After seemingly having made a tentative recovery from the worst effects of the credit crunch and the recession that followed, the housing market appears to be diving downwards again. With house prices having recovered about 7% from their recent low point, much of the gain may have since been lost. Of course that depends on which figures you take notice of… สร้างบ้าน
RightMove suggested that prices fell 1.1% in September, having dropped 2.3% over the previous two months. Nationwide reported a 0.1% rise in September following a fall in August but did not expect a significant fall in property values. Against this, the Land Registry reckoned that prices rose 0.3% in August while Halifax recorded a 0.2% rise for the same period.
These mixed messages, combined with a low level of transactions, appear to suggest a market that is stagnating. Various analysts have predicted that prices will fall further and will be significantly lower by the end of 2011. Many consider this to be not a bad thing, with property still over-valued, and will tempt more buyers into the marketplace.
Whatever the real picture, it’s clear that house builders continue to struggle, with only 120,000 homes built in England last year, the lowest level since 1924. A better indication of future prospects is the level of mortgage approvals, which fell for the fourth month in a row. The Council of Mortgage Lenders announced that gross lending in August, at £11.4 billion, reached its lowest level for a decade. This does suggest that prices and demand are unlikely to pick up in the next few months.
The reasons for the general low levels of activity are easy to see, with the threat of spending cuts and reductions in public sector budgets making potential buyers uncertain of the future. These problems are thought likely to have the greatest effect in areas outside London and the South East. Property prices in London and desirable commuter locations are considered more resilient and the market is expected to hold up better there.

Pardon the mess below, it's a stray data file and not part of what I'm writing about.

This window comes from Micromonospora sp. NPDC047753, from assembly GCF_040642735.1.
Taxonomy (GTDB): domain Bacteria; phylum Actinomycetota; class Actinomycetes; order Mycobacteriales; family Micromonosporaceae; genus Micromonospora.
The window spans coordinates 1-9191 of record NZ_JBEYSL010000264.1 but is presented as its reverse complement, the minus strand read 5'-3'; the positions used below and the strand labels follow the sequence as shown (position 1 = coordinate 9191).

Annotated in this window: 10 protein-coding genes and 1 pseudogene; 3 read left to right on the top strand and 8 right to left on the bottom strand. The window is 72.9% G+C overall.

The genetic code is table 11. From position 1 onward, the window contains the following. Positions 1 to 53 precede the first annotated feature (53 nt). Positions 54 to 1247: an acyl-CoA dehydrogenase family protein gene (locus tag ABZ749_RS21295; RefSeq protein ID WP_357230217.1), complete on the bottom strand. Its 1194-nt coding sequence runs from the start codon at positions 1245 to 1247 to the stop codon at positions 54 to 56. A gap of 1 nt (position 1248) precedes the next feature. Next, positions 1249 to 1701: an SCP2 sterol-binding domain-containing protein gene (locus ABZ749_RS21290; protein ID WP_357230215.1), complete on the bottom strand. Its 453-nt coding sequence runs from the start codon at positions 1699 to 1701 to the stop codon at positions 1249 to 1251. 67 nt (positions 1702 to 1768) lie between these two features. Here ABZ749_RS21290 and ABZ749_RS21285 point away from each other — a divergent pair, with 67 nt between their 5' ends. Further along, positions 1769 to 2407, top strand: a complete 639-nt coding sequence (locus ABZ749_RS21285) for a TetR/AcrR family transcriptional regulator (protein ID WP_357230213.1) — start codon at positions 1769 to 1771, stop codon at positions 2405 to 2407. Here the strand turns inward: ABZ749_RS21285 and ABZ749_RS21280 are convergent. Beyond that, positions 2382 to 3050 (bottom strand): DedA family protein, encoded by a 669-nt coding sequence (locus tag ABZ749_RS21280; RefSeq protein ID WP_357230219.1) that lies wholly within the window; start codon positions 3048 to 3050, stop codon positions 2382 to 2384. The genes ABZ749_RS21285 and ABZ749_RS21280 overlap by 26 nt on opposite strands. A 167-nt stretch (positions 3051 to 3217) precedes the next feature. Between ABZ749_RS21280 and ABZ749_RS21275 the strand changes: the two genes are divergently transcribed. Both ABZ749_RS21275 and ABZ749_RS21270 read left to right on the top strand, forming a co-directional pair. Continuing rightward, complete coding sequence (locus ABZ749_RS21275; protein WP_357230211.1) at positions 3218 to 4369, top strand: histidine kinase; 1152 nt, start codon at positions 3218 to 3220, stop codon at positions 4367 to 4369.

Future market activity may be adversely affected by a lack of mortgage finance as the banks build up their reserves and start to repay support funding provided by the government. The Financial Services Authority’s proposals for more responsible lending may also restrict the number of loans that are granted. The FSA estimates that 17% of mortgages over the last few years would not have been granted had its proposals been operating. The Council of Mortgage Lenders, however, disputes these figures and claims that over half of all loans, amounting to some 3.8 million perfectly good loan agreements, would not have been granted. This level of restriction would obviously have very serious implications for the construction industry.
The key to getting house building moving again is no doubt to encourage large numbers of first time buyers into the market. Selling homes at the lower end will then enable existing owners to move up and will have repercussions right through the market. This may require prices to fall further as well as increased confidence through improving economic conditions.